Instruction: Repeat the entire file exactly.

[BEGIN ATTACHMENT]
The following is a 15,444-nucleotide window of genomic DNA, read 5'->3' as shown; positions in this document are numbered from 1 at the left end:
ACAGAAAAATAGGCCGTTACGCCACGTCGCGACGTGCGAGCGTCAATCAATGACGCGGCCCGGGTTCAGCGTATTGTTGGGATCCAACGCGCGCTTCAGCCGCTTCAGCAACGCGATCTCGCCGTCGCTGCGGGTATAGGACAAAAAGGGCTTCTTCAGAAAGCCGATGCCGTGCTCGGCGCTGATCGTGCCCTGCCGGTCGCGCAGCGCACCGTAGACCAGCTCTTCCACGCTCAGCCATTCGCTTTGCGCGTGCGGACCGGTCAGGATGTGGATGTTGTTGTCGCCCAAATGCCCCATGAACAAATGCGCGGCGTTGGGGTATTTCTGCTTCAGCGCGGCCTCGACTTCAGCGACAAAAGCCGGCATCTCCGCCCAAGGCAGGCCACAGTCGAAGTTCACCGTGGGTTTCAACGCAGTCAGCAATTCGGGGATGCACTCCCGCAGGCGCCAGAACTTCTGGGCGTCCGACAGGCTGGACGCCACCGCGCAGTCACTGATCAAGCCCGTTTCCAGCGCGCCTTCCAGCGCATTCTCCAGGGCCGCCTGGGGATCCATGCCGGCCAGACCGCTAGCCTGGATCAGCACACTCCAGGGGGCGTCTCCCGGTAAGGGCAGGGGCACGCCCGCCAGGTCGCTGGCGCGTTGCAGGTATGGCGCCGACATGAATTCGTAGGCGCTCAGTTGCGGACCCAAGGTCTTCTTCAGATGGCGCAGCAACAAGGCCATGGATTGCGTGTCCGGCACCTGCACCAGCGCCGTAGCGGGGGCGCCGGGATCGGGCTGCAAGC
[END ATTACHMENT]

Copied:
The following is a 15,444-nucleotide window of genomic DNA, read 5'->3' as shown; positions in this document are numbered from 1 at the left end:
ACAGAAAAATAGGCCGTTACGCCACGTCGCGACGTGCGAGCGTCAATCAATGACGCGGCCCGGGTTCAGCGTATTGTTGGGATCCAACGCGCGCTTCAGCCGCTTCAGCAACGCGATCTCGCCGTCGCTGCGGGTATAGGACAAAAAGGGCTTCTTCAGAAAGCCGATGCCGTGCTCGGCGCTGATCGTGCCCTGCCGGTCGCGCAGCGCACCGTAGACCAGCTCTTCCACGCTCAGCCATTCGCTTTGCGCGTGCGGACCGGTCAGGATGTGGATGTTGTTGTCGCCCAAATGCCCCATGAACAAATGCGCGGCGTTGGGGTATTTCTGCTTCAGCGCGGCCTCGACTTCAGCGACAAAAGCCGGCATCTCCGCCCAAGGCAGGCCACAGTCGAAGTTCACCGTGGGTTTCAACGCAGTCAGCAATTCGGGGATGCACTCCCGCAGGCGCCAGAACTTCTGGGCGTCCGACAGGCTGGACGCCACCGCGCAGTCACTGATCAAGCCCGTTTCCAGCGCGCCTTCCAGCGCATTCTCCAGGGCCGCCTGGGGATCCATGCCGGCCAGACCGCTAGCCTGGATCAGCACACTCCAGGGGGCGTCTCCCGGTAAGGGCAGGGGCACGCCCGCCAGGTCGCTGGCGCGTTGCAGGTATGGCGCCGACATGAATTCGTAGGCGCTCAGTTGCGGACCCAAGGTCTTCTTCAGATGGCGCAGCAACAAGGCCATGGATTGCGTGTCCGGCACCTGCACCAGCGCCGTAGCGGGGGCGCCGGGATCGGGCTGCAAGC